In electronic voting, the ballot is virtual, not physical. A virtual artifact – a non-sequitur, as ever was – presents even more difficulties than a physical artifact because it cannot be seen, held, or effectively guarded. Backup printouts of touch-screen votes are not empirical artifacts, since they are derived from the empirical ballots.
Computer gurus might proclaim from the housetops that electronic votes are absolutely secure, but it’s a tough sell to the technically non-hip. ‘Did my vote really get recorded the way I cast it?’ is the question that lingers, no matter how fervent the security claims for electronic voting. As predicted, this problem has given us as much trouble as poorly designed, stupidly used, witlessly handled punched-card ballots.
Thus, over a span of 18 years we have moved from the hanging chad fiasco of 2000, to a full-scale conversion to electronic voting, and now back to card- or paper-ballots. We have grasped the importance of physical empirical ballots. But, as the latest fiasco in Florida showed, paper is no guarantee against error, incompetence, and even outright fraud.
If we didn’t realize it before, we can see now that paper ballots bearing no identification of origin are as anonymous as cash. If you add a packet of cash to another pile of cash, there’s no way to identify which bank-notes were which, unless serial numbers were recorded along with notations of origin. Just so, if a box of ballots suddenly turns up in a car – as happened during the recent Florida election – or is found in a closet at a polling place, it’s impossible to tell where those ballots came from, or whether they were even legitimate. Once added to the big pile of ballots, their origin and legitimacy are completely lost.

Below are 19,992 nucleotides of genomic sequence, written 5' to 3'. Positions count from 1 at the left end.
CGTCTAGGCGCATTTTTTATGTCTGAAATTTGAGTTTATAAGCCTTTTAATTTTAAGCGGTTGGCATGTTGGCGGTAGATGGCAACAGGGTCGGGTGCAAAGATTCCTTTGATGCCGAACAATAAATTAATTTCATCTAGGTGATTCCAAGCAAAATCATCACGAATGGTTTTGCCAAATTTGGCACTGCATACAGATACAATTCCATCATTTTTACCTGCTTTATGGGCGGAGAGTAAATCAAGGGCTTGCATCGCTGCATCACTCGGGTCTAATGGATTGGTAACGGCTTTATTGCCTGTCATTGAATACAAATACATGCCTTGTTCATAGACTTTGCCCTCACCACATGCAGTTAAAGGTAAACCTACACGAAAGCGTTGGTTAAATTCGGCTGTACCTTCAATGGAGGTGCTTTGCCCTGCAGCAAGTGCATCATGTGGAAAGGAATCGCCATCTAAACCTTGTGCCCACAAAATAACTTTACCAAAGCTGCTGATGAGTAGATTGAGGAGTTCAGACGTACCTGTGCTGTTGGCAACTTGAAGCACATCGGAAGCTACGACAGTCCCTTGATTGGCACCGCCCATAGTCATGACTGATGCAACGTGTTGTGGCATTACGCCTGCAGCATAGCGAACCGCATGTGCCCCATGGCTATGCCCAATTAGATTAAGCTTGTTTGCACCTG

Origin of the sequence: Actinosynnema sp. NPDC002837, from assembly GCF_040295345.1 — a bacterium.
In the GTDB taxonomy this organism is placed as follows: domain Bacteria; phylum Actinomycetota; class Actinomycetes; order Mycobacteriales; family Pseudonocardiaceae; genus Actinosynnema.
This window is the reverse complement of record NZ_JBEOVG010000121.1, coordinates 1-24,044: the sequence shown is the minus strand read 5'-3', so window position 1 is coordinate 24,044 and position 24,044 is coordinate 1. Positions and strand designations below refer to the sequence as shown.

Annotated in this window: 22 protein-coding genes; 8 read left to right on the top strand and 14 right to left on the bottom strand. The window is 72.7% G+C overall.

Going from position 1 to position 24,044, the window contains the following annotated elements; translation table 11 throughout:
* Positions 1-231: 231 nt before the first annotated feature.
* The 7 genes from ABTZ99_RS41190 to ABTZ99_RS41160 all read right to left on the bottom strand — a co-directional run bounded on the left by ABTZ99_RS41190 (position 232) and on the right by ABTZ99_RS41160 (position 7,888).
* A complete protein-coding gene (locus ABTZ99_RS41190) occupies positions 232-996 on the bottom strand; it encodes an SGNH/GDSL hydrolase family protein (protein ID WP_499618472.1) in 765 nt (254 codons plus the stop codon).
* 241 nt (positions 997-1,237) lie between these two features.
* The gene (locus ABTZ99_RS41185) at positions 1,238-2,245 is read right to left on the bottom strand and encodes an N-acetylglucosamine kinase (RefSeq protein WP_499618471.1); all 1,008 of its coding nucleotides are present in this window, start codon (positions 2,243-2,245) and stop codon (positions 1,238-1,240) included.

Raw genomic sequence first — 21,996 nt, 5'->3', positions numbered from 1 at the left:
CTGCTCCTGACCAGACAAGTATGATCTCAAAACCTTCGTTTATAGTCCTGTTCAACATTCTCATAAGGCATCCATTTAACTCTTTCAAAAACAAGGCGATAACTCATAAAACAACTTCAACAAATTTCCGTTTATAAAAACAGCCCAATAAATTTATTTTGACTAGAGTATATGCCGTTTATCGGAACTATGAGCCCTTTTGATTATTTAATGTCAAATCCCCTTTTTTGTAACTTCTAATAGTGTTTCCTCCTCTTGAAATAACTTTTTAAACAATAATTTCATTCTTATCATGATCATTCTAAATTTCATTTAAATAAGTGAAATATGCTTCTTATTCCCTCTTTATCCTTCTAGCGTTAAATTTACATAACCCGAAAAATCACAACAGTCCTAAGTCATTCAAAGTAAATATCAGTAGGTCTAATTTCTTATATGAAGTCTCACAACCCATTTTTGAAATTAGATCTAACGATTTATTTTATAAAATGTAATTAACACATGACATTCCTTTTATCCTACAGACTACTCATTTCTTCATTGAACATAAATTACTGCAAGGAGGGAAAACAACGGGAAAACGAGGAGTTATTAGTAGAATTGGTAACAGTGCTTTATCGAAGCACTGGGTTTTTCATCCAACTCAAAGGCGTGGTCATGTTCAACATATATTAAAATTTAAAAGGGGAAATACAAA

All this shows us a possible path through the election-wilderness. Knowing how many people voted at every polling place is a fundamental first step to a trustworthy election. To ensure that we know that count accurately, every ballot cast in a county or precinct should carry the identifier of the polling place where it originated as well as a unique identification number.
These simple measures will let a central machine- or hand-count determine how many ballots were cast in each polling place. That count would be matched against the tally made by those on-site officials who checked would-be voters’ eligibility and recorded their participation. If the polling place’s totals match the independent machine-count of actual ballots, then all is well. If not, a bi-partisan panel would investigate the discrepancy under protocols previously established by law.
But the controversy over vote-counting is just a sideshow, contrasted with other efforts that both political parties are pursuing to add votes to their columns. Democrats – having noticed that Al Gore could easily have carried Florida in 2000, if convicted felons had voted – mounted a lawyer-blitz to restore the franchise for felons. They hoped to convince activist judges to rewrite or throw out state laws that prevented felons from voting. Although that initiative was unsuccessful, their efforts finally bore fruit when 60% of Florida voters approved a 2018 initiative that restored voting rights for most felons who have completed their sentences, including probation and restitution. Sexual offenders and murderers are excluded from having their right to vote restored.
Virginia’s Governor Terry McAuliffe issued an executive order in April 2016 which restored voting rights for 206,000 ex-offenders in the state. But in July 2016 the Virginia Supreme Court ruled that the governor lacked the authority to issue that blanket restoration of voting rights to the state's felons. At this writing, however, it remains unclear how many felons were registered in the three months between the governor’s order and the Supreme Court’s rescission of that order. Investigations are ongoing.